On Feb. 28, the Sarasota County Economic Development Board received a completely different kind of consultant’s report. Unlike the typical report that estimates the cost to build a library or repair a road, this report attempts to quantify the bottom-line profit or loss for the daily services government provides to our homes, our children and our businesses.
The concept is simple business mathematics: First you determine the price of production, subtract gross receipts, and the result equals your net profit or loss, Only in this case we are not talking about hypothetical widgets or doorstops, we’re talking about homes, businesses and schools and libraries.
The county contracted the economic consulting firm, Tischler and Associates, to estimate the fiscal and economic impacts of selected prototypical land uses in Sarasota County. In other words, compare how much it costs the county to produce the infrastructure (roads, schools, water, sewer, etc.), against how much man receives in taxes (real estate, gas, tourist, etc.) and fees (storm-water, recycling, utility, etc.). The results are not what you might expect.
Most residential housing developments turned out to be a financia1 burden on the county. According to the Tischler report, a typical Sarasota subdivision, where lot sizes average 75 by 125 feet, and prices range from $150,000 to $230,000, costs the county $1.53 for every $1 of revenue it generates. OUCH! No higher math skills needed here. Surprisingly, even apartment complexes with 5.5 units per acre cost the county $2.65 for every dollar of revenue they generated. The only residential land uses that cost the county less money for services than the revenue they generated were more expensive 5-acre ranchettes (57 cents spent for every dollar generated) and mobile home parks (75 cents spent for every dollar generated). Agriculture, commercial buildings and industrial sites also fared well in the fiscal and economic impact study, all costing significantly less money to service than the revenue they generate.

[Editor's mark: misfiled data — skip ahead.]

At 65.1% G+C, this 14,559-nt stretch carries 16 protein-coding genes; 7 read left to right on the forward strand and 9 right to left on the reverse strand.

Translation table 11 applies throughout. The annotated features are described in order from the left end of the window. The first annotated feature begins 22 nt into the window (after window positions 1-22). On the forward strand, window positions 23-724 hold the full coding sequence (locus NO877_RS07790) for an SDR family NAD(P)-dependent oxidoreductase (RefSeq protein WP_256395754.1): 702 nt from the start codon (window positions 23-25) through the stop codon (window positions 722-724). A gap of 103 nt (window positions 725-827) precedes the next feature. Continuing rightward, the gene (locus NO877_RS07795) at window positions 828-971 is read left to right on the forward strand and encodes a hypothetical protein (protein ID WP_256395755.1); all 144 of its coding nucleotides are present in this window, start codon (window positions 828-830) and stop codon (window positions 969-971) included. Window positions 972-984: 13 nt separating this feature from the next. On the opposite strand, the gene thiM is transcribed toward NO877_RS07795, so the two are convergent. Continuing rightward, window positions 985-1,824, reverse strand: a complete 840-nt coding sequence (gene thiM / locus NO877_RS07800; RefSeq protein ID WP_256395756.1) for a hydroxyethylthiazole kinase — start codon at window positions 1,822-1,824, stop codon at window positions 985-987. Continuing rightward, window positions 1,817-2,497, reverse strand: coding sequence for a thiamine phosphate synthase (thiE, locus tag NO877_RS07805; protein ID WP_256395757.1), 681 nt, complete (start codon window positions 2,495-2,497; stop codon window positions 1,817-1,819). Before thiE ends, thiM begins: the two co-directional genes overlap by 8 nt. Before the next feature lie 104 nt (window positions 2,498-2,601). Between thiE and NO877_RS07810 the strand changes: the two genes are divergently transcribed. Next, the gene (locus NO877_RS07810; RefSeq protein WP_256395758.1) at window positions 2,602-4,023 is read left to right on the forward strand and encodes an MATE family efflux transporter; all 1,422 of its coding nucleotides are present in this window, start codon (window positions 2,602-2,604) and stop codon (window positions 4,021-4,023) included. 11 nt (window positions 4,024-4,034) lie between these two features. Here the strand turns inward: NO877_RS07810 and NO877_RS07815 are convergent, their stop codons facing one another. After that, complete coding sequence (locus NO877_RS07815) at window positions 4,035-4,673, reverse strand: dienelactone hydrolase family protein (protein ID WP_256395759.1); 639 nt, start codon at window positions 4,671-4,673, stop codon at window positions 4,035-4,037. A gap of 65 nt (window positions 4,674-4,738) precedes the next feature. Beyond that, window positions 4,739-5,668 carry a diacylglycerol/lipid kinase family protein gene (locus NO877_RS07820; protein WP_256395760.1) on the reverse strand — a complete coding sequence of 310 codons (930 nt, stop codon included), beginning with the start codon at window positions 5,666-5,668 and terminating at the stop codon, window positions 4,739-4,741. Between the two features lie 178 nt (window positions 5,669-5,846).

So how can these findings help us plan for a better community? First, the age-old assumption that agricul¬tural and park lands take property off the tax rolls and would be more productive as subdivisions, is, at least in my opinion, officially hog- wash. Using data from specific land use; in Sarasota, the Tischler report confirms that simply because a property produces more taxes, it does not assure that it will not be a liability to taxpayers. This may in part explain the multi hundred-million dollar revenue shortages needed for roads, schools and water.
A second point to consider when using this report for community planning is that it is only one of many planning tools required to make a community a quality place to live, work and play. We don’t want housing options to be limited to mobile home parks and expensive ranchettes out in the boondocks.
A significant force that affected the calculations found in this report is schools. Unlike typical residential suburban developments, commercial buildings, agriculture, industrial parks, rural residential and mobile home parks do not produce large numbers of school-age children. So, do we begin to award special benefits to those land uses that produce a positive revenue flow and penalize the less “profitable” ones? I personally do not want to live in a community that targets childless development. Education, just like ignorance, is a community expense – only education is cheaper. We all share in the costs and benefits. Likewise, it is disturbing to imagine a community where affordable housing options are discouraged and forced into neighboring counties.
While the Tischler report raised as many questions as it answered, it was money well spent by the commissioners. The report has given us invaluable information to consider in our community planning process. However, it is somewhat unsettling now to realize how many decisions were made in the past without the benefit of this knowledge.